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Why does this recipe work so well? Because this recipe has the correct ratio of flourto liquid that is needed for freshly milled whole wheat flour, and the flavor and texture benefit from the addition of buttermilk and mashed potato in the dough, which softens and gives additional moisture to the bread. This is my new ‘go-to’ recipe for whole wheat bread, and my family LOVES this bread!
What makes this recipe for Fresh Milled Bread different from all the rest?
I experimented a lot to make this milled bread recipe the best of the best; it produces healthy whole-grain bread that is delicious and moist, with a soft crumb and excellent flavor. The secret ingredient in this recipe is the mashed potato, which adds softness, flavor, and additional moisture back into the bread. Buttermilk lends this bread a nice tang, and honey sweetens it all just perfectly!
This dough is slightly stickier than other bread doughs I’ve worked with. But we want that moisture so this bread doesn’t bake up dry like other wheat bread recipes. You should still be able to work with it just fine with minimal sticky dough fingers.
Baking with Fresh Milled Flour
There are a few important things you need to know about working with freshly milled (or ground) whole wheat flour vs. all-purpose flour. Even experienced bakers can be tripped up by fresh whole wheat flour if they haven’t worked with it before. Let me explain further:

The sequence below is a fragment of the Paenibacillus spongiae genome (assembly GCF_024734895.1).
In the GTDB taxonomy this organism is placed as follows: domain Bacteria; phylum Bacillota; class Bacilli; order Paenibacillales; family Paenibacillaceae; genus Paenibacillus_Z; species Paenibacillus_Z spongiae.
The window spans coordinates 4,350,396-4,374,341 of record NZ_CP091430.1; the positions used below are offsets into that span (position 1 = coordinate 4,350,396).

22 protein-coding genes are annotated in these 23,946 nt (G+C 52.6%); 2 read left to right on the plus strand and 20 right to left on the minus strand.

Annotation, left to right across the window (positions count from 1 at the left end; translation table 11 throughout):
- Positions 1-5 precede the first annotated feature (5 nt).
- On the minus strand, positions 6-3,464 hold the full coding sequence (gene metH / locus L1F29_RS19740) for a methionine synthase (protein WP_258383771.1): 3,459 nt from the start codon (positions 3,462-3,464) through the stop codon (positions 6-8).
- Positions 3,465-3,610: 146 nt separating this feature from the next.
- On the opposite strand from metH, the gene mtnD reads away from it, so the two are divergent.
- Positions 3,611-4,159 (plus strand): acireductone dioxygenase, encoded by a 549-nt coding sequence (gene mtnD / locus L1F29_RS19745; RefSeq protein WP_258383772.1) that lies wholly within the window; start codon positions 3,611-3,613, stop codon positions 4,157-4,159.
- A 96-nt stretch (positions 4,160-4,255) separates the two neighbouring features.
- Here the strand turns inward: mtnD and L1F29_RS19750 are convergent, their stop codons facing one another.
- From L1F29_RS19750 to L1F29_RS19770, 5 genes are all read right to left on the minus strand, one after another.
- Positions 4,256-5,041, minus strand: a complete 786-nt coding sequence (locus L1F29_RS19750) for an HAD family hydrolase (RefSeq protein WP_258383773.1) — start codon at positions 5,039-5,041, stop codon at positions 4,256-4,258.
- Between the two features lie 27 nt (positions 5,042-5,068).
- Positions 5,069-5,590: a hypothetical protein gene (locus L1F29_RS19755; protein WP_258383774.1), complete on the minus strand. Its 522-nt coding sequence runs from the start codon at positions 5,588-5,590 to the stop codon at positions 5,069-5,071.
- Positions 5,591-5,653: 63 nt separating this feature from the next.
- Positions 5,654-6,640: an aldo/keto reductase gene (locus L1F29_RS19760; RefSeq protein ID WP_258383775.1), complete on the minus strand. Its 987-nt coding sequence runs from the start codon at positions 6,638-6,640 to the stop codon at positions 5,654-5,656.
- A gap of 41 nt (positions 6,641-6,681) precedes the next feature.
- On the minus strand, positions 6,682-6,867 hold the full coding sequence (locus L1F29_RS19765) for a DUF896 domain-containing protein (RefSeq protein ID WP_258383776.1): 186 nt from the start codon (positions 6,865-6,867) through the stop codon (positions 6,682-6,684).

- Whole wheat flour will absorb more liquid than all-purpose flour, and it also takes a little longer for the dough to absorb all the liquids it needs, so keep this in mind as you knead your dough.
- Whole wheat dough is heavy; i.e. the yeast must work harder to lift, or rise, the dough. I have specifically written this recipe for Rapid-rise or instant yeast. This yeast is special- it’s treated to work faster and better than regular yeast when exposed to very warm temperatures. Instant yeast is fantastic for wheat bread because it does the heavy lifting without having to add a lot more yeast, like other whole wheat bread recipes.
- Another thing to consider is that freshly milled flour is higher in volume cup for cup than storebought flour because those fine grains haven’t had time to become compacted in bags like storebought flour. If you want to have success baking, a good kitchen scale is a necessity so you can measure flour by weight, not by volume.
- As soon as the grains are ground up and crushed in the mill (at home or a large commercial mill) they begin to slowly oxidize, thanks to the itty bitty bit of natural lipid oils contained within the germ. The faster you can use up the whole wheat flour, the healthier, tastier, and better performing (as far as gluten) it will be.
Whole wheat flour shelf life
If you’ve heard that fresh whole wheat flour expires within 72 hours of being ground, that is false. I did some extensive digging around online and in scientific publications about the shelf life of whole wheat flour. What I found may surprise you!
There is no official “shelf life” of home-ground whole wheat flour yet. Research about the oxidation rates of freshly milled wheat is ongoing, and so far, scientific studies show that it is slow, over several weeks. Freshly milled flour will be fine to use for at least a month if stored in an airtight container at room temperature (72 degrees F).
It will store for approximately 6 months in the refrigerator (in an airtight container) with very little degradation of taste or performance. Here is one quote from a research paper I read about the shelf-life of whole wheat flour: